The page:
French and Spanish Explorers in S.E. Missouri

De Soto was probably the first European who saw the Mississippi River at Chickasaw Bluffs, a few miles below Memphis. He was the first European to set foot on Missouri soil. Before the Revolutionary War, traders were using the New Madrid area as camping spots to trade their furs and skins.

In 1762 France had by secret treaty ceded all the land west of the Mississippi River to Spain. In 1762 Colonel George Morgan, a former American army officer, was passing down the Mississippi River through Spanish territory. He obtained a large Spanish grant and published a prospectus of the city which he proceeded to layout.

In January 1789 Col. George Morgan left Fort Pitt with 70 other Americans in four armed boats. Their destination was the Spanish territory on the western banks of the Mississippi where they intended to start a colony and become the subjects of the Spanish crown. Also in 1789, after the payment of a large amount of money, the Spanish had reopened the Mississippi River to American commercial traffic. However, Morgan had advised against opening the river to Americans. He thought if Americans could only go as far as New Madrid it would build up his colony. Morgan hoped that his town would become the marketplace for the trade of American merchandise.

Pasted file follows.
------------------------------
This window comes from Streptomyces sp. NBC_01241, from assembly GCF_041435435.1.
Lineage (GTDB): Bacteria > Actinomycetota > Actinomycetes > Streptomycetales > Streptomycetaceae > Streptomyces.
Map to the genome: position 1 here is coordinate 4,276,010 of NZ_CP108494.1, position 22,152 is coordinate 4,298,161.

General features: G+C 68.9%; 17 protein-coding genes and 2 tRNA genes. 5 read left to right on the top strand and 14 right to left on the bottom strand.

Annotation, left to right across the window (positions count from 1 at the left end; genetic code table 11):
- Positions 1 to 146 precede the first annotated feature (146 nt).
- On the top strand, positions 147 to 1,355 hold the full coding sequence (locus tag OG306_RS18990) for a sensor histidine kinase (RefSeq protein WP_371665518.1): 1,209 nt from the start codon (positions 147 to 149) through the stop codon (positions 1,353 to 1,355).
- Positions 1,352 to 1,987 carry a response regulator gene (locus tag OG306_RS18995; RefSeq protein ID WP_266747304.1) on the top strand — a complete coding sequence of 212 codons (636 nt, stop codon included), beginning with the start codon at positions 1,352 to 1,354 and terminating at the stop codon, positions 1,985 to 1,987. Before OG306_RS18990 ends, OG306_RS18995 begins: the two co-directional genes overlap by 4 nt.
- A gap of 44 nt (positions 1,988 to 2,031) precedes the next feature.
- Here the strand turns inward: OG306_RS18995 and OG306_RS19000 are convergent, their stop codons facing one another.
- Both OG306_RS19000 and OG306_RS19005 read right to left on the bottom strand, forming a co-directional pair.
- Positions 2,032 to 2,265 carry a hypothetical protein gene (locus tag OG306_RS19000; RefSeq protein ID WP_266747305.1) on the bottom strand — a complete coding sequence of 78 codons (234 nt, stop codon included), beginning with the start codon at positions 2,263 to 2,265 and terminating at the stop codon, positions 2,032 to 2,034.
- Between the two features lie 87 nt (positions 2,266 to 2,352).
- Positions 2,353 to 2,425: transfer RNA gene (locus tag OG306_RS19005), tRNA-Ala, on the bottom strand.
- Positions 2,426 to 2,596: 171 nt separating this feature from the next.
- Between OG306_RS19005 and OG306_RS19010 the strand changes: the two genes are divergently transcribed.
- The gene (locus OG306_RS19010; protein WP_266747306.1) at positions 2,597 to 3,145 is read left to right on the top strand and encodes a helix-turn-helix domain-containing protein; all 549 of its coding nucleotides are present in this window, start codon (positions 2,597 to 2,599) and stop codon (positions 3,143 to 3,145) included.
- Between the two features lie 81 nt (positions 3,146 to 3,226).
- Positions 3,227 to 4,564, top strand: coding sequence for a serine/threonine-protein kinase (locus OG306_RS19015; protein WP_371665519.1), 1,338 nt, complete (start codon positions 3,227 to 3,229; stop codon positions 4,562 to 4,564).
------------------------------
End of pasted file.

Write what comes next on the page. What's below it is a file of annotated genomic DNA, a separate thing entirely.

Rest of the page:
In 1800 the territory entered French hands once again, and the dream of a new and glorious France in the New World was revived.

The New Madrid district was begun in the winter of 1786 by Francois and Joseph Lesieur who were Canadian trappers who wished to start a profitable fur trading business with the Indians. The place soon became known as L'anse a graisse (cove of fat). The land was extremely fertile. The vast forests were swarming with game.

The land that Gideon sits on was a virgin forest and swamp. The cypress trees stood so tall and thick that at noon it looked like the dark of midnight in the swamp.

For a picture of what a fur trapper's cabin looked like

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Last up Date 11-15-99